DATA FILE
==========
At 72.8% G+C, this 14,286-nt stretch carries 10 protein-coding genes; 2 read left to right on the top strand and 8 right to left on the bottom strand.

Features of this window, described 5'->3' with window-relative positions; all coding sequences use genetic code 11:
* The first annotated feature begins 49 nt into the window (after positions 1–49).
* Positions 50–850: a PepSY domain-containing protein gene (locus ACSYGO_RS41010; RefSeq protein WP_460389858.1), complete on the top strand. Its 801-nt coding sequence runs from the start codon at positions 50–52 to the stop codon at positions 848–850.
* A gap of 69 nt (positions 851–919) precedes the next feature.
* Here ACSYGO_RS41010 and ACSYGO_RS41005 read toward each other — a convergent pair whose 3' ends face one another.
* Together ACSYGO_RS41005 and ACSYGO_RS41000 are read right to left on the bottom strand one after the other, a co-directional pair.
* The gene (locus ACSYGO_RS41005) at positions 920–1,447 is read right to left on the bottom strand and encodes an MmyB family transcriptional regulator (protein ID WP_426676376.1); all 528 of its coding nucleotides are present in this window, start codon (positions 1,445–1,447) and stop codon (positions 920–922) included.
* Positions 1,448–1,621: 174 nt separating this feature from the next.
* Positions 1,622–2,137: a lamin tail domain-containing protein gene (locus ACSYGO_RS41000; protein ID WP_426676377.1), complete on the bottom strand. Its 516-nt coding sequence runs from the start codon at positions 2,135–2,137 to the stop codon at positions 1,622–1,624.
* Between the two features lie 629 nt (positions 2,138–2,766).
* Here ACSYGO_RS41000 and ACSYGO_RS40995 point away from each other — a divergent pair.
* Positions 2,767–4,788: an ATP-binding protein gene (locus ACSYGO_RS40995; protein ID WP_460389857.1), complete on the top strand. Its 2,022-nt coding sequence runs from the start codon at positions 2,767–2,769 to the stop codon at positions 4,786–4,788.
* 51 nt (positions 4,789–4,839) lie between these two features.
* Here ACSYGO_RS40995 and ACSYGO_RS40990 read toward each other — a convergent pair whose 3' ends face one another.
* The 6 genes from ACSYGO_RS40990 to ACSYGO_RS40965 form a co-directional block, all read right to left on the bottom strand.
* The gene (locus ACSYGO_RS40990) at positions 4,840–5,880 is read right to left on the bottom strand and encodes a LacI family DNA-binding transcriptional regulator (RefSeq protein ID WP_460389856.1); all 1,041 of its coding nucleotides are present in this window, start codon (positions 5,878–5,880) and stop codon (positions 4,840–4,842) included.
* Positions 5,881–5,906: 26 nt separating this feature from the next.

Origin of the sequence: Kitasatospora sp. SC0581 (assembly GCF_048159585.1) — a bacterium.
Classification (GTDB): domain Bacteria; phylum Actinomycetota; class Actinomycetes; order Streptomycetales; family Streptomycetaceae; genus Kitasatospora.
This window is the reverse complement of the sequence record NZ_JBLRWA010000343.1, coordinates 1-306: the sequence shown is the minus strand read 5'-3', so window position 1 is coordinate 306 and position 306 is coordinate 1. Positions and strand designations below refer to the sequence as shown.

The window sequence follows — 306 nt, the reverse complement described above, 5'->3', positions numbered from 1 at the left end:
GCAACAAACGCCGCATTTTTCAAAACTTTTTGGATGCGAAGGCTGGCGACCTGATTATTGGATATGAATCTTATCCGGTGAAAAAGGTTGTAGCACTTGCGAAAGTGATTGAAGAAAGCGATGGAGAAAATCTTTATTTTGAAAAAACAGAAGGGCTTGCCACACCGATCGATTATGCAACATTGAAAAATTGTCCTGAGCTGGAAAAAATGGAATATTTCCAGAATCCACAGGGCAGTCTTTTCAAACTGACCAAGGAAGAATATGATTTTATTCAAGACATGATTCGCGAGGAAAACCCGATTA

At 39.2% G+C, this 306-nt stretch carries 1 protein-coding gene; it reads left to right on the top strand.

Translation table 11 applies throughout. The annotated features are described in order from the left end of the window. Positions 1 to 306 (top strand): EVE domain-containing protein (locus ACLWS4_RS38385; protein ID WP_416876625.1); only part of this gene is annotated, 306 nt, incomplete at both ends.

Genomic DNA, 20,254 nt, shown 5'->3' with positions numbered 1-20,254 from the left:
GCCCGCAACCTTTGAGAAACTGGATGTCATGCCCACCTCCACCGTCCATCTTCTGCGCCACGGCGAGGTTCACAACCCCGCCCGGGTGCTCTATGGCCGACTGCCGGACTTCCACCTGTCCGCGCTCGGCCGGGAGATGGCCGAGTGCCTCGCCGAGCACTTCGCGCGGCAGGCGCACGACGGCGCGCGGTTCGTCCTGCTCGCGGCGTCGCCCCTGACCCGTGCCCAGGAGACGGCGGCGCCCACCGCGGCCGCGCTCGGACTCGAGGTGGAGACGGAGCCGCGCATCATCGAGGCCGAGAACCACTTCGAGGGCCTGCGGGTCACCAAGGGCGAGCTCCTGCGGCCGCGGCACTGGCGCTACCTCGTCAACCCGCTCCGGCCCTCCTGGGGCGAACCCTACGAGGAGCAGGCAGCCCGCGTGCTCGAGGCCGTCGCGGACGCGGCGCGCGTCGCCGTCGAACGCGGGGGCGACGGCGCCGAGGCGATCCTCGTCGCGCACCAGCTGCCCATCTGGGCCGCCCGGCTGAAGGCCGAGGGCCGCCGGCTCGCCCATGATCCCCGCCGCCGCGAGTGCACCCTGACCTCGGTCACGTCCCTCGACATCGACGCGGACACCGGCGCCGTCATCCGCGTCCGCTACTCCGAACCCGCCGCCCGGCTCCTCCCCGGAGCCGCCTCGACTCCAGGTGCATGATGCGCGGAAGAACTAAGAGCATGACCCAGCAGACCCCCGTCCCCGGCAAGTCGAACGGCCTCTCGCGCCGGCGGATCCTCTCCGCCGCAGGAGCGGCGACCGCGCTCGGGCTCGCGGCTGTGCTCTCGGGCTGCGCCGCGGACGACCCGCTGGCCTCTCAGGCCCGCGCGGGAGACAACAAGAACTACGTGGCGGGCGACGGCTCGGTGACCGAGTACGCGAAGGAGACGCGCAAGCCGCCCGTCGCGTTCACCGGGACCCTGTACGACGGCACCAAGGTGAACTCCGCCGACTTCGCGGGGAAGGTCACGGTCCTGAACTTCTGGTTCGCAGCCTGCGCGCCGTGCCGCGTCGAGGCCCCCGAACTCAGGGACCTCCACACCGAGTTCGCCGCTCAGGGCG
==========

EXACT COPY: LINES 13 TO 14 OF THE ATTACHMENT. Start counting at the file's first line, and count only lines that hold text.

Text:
* Positions 2,767–4,788: an ATP-binding protein gene (locus ACSYGO_RS40995; protein ID WP_460389857.1), complete on the top strand. Its 2,022-nt coding sequence runs from the start codon at positions 2,767–2,769 to the stop codon at positions 4,786–4,788.
* 51 nt (positions 4,789–4,839) lie between these two features.